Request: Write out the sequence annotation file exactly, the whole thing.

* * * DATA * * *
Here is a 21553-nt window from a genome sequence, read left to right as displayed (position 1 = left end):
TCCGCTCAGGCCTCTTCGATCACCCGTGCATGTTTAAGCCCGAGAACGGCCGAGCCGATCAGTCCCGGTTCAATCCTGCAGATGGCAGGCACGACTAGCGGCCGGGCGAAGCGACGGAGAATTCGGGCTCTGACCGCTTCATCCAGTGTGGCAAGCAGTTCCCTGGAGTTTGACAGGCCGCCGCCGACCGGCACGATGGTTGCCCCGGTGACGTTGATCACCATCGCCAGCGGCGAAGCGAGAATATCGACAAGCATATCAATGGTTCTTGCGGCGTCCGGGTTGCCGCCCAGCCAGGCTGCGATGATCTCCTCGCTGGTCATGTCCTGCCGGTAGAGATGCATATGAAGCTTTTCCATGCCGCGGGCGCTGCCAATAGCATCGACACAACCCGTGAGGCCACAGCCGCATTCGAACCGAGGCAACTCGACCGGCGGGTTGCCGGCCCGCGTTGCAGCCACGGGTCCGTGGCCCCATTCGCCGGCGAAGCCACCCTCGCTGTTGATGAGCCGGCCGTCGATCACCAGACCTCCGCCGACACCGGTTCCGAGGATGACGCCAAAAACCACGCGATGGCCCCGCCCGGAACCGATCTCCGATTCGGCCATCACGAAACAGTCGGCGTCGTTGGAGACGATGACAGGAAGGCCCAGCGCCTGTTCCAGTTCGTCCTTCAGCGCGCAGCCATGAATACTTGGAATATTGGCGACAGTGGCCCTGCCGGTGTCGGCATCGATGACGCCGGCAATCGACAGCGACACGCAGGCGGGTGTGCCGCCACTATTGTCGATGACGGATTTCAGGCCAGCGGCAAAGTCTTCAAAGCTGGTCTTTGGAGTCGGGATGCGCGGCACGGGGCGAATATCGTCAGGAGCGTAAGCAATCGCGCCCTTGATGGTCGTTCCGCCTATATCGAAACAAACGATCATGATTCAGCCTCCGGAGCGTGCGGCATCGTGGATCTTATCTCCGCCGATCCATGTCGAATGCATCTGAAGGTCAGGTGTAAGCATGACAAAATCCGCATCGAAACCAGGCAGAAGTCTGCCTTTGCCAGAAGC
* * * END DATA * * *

Here is a 21553-nt window from a genome sequence, read left to right as displayed (position 1 = left end):
TCCGCTCAGGCCTCTTCGATCACCCGTGCATGTTTAAGCCCGAGAACGGCCGAGCCGATCAGTCCCGGTTCAATCCTGCAGATGGCAGGCACGACTAGCGGCCGGGCGAAGCGACGGAGAATTCGGGCTCTGACCGCTTCATCCAGTGTGGCAAGCAGTTCCCTGGAGTTTGACAGGCCGCCGCCGACCGGCACGATGGTTGCCCCGGTGACGTTGATCACCATCGCCAGCGGCGAAGCGAGAATATCGACAAGCATATCAATGGTTCTTGCGGCGTCCGGGTTGCCGCCCAGCCAGGCTGCGATGATCTCCTCGCTGGTCATGTCCTGCCGGTAGAGATGCATATGAAGCTTTTCCATGCCGCGGGCGCTGCCAATAGCATCGACACAACCCGTGAGGCCACAGCCGCATTCGAACCGAGGCAACTCGACCGGCGGGTTGCCGGCCCGCGTTGCAGCCACGGGTCCGTGGCCCCATTCGCCGGCGAAGCCACCCTCGCTGTTGATGAGCCGGCCGTCGATCACCAGACCTCCGCCGACACCGGTTCCGAGGATGACGCCAAAAACCACGCGATGGCCCCGCCCGGAACCGATCTCCGATTCGGCCATCACGAAACAGTCGGCGTCGTTGGAGACGATGACAGGAAGGCCCAGCGCCTGTTCCAGTTCGTCCTTCAGCGCGCAGCCATGAATACTTGGAATATTGGCGACAGTGGCCCTGCCGGTGTCGGCATCGATGACGCCGGCAATCGACAGCGACACGCAGGCGGGTGTGCCGCCACTATTGTCGATGACGGATTTCAGGCCAGCGGCAAAGTCTTCAAAGCTGGTCTTTGGAGTCGGGATGCGCGGCACGGGGCGAATATCGTCAGGAGCGTAAGCAATCGCGCCCTTGATGGTCGTTCCGCCTATATCGAAACAAACGATCATGATTCAGCCTCCGGAGCGTGCGGCATCGTGGATCTTATCTCCGCCGATCCATGTCGAATGCATCTGAAGGTCAGGTGTAAGCATGACAAAATCCGCATCGAAACCAGGCAGAAGTCTGCCTTTGCCAGAAGC